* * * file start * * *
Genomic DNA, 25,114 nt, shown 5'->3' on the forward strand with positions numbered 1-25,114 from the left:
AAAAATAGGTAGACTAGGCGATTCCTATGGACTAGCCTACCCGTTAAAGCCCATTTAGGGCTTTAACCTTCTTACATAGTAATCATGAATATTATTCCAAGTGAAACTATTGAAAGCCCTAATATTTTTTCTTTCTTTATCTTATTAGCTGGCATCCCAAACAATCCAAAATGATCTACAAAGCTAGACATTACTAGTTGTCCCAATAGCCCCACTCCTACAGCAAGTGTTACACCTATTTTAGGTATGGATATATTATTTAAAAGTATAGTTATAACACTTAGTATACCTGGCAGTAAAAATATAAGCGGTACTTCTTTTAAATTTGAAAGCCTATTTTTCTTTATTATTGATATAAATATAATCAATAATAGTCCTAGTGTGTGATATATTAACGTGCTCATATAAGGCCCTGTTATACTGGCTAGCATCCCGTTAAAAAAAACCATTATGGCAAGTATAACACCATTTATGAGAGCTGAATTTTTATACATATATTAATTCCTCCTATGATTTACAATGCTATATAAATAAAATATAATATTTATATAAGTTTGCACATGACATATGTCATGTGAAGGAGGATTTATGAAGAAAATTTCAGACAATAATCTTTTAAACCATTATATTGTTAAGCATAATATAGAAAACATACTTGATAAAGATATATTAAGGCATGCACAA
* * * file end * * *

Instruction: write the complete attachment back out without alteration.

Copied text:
Genomic DNA, 25,114 nt, shown 5'->3' on the forward strand with positions numbered 1-25,114 from the left:
AAAAATAGGTAGACTAGGCGATTCCTATGGACTAGCCTACCCGTTAAAGCCCATTTAGGGCTTTAACCTTCTTACATAGTAATCATGAATATTATTCCAAGTGAAACTATTGAAAGCCCTAATATTTTTTCTTTCTTTATCTTATTAGCTGGCATCCCAAACAATCCAAAATGATCTACAAAGCTAGACATTACTAGTTGTCCCAATAGCCCCACTCCTACAGCAAGTGTTACACCTATTTTAGGTATGGATATATTATTTAAAAGTATAGTTATAACACTTAGTATACCTGGCAGTAAAAATATAAGCGGTACTTCTTTTAAATTTGAAAGCCTATTTTTCTTTATTATTGATATAAATATAATCAATAATAGTCCTAGTGTGTGATATATTAACGTGCTCATATAAGGCCCTGTTATACTGGCTAGCATCCCGTTAAAAAAAACCATTATGGCAAGTATAACACCATTTATGAGAGCTGAATTTTTATACATATATTAATTCCTCCTATGATTTACAATGCTATATAAATAAAATATAATATTTATATAAGTTTGCACATGACATATGTCATGTGAAGGAGGATTTATGAAGAAAATTTCAGACAATAATCTTTTAAACCATTATATTGTTAAGCATAATATAGAAAACATACTTGATAAAGATATATTAAGGCATGCACAA